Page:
The Berlin-based artist’s latest installation, Manifesto, comprises thirteen films screened simultaneously to create a cacophonous audio-visual collage of manifestos written by artists, architects, choreographers, and filmmakers. All are embodied by Hollywood actress Cate Blanchett delivering the words of Jim Jarmusch, Sol LeWitt, Kazimir Malevich, Adrian Piper, Sturtevant, and Tristan Tzara, among others.
Julian Rosefeldt Manifesto
Alfredo Jaar’s new installation uses neon arrows to illustrate the movement of people from the global South to the North in an articulation of the main travel paths taken by migrants across Europe in 2015.
Alfredo Jaar (Kindness) of (Strangers)
Timed to coincide with this year’s Berlin Film Festival, upcoming Manifesta curator Christian Jankowski’s survey exhibition focuses on the artist’s cinematic works made between 1992 and 2015 as well as additional sculptural installations. Satisfying Jankowski's own desire to have his retrospective curated by an actress, the artist has cast German movie star Nina Hoss in the role of curator.
Christian Jankowski Retrospektive
Hot on the heels of her retrospective at Paris’s Musée d’Art Moderne last year, Carol Rama, long sidelined by art history, is back in the spotlight. Complementing a selection of her paintings, collages, and assemblages made between the 1940s and 2014, Bepi Ghiotti’s moving photographic portraits show the Italian artist at age nintey-five, just two years before her death.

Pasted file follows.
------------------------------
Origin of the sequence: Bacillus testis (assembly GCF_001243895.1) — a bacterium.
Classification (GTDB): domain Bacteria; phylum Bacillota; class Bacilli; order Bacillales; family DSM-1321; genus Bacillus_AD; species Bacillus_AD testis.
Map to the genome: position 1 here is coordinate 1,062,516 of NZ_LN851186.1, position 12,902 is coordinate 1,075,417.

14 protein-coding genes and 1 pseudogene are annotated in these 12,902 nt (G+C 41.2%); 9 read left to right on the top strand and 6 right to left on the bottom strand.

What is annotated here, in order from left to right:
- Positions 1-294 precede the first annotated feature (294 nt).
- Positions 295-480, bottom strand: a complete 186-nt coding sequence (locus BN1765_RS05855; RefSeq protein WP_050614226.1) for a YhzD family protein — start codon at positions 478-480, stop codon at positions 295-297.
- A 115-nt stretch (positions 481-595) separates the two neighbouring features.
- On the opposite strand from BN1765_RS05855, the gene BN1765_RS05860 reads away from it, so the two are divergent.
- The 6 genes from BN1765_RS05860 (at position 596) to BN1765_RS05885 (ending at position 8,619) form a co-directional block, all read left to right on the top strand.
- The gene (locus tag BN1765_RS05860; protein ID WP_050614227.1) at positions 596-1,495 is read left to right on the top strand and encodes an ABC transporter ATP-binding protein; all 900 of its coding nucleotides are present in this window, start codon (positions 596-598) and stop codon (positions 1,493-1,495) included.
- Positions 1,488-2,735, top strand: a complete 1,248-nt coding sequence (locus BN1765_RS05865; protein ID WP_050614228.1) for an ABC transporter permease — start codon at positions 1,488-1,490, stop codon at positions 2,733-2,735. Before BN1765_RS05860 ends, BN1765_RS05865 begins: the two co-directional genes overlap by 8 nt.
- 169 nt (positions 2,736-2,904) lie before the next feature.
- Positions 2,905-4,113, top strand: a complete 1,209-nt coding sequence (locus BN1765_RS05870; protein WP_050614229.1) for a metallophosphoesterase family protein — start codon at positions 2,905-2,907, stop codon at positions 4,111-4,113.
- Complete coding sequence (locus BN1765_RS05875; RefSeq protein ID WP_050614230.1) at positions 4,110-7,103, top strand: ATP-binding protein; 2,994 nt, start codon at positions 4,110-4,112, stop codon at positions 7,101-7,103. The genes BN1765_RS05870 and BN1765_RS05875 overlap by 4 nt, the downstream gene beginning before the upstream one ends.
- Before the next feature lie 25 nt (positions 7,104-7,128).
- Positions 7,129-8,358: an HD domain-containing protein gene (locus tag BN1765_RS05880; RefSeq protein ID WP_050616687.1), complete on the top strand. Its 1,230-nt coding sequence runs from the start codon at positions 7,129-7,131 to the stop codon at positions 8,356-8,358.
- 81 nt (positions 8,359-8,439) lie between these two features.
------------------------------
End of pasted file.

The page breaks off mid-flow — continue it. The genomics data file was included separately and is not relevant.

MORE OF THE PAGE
Carol Rama Ferite della memoria - selected works
Commissioned by Peggy Guggenheim for her Manhattan residence, Jackson Pollock’s largest work, Mural, 1943, predates the artist’s iconic poured paintings, for which he garnered fame and increased public scrutiny later in the decade. As part of its rare European tour, the freshly restored mural makes a pit stop in Berlin to keep company with photographs from the Kicken Collection and paintings by Lee Krasner and Robert Motherwell, among others, on loan from the Kunsthalle Bielefeld and private collectors.
Jackson Pollock's Mural
For Warhol, the Polaroid camera was an ideal egalitarian tool because of its built-in flash, preset focal distance, and standard print dimensions that could turn us all into equally glamorous creatures. This comprehensive selection of Warhol’s Polaroid portraits documents the New York underground scene—including artists, Factory denizens, and Studio 54 revelers—between 1971 and 1986.
Andy Warhol Andy Warhol Polaroids 1971 - 1986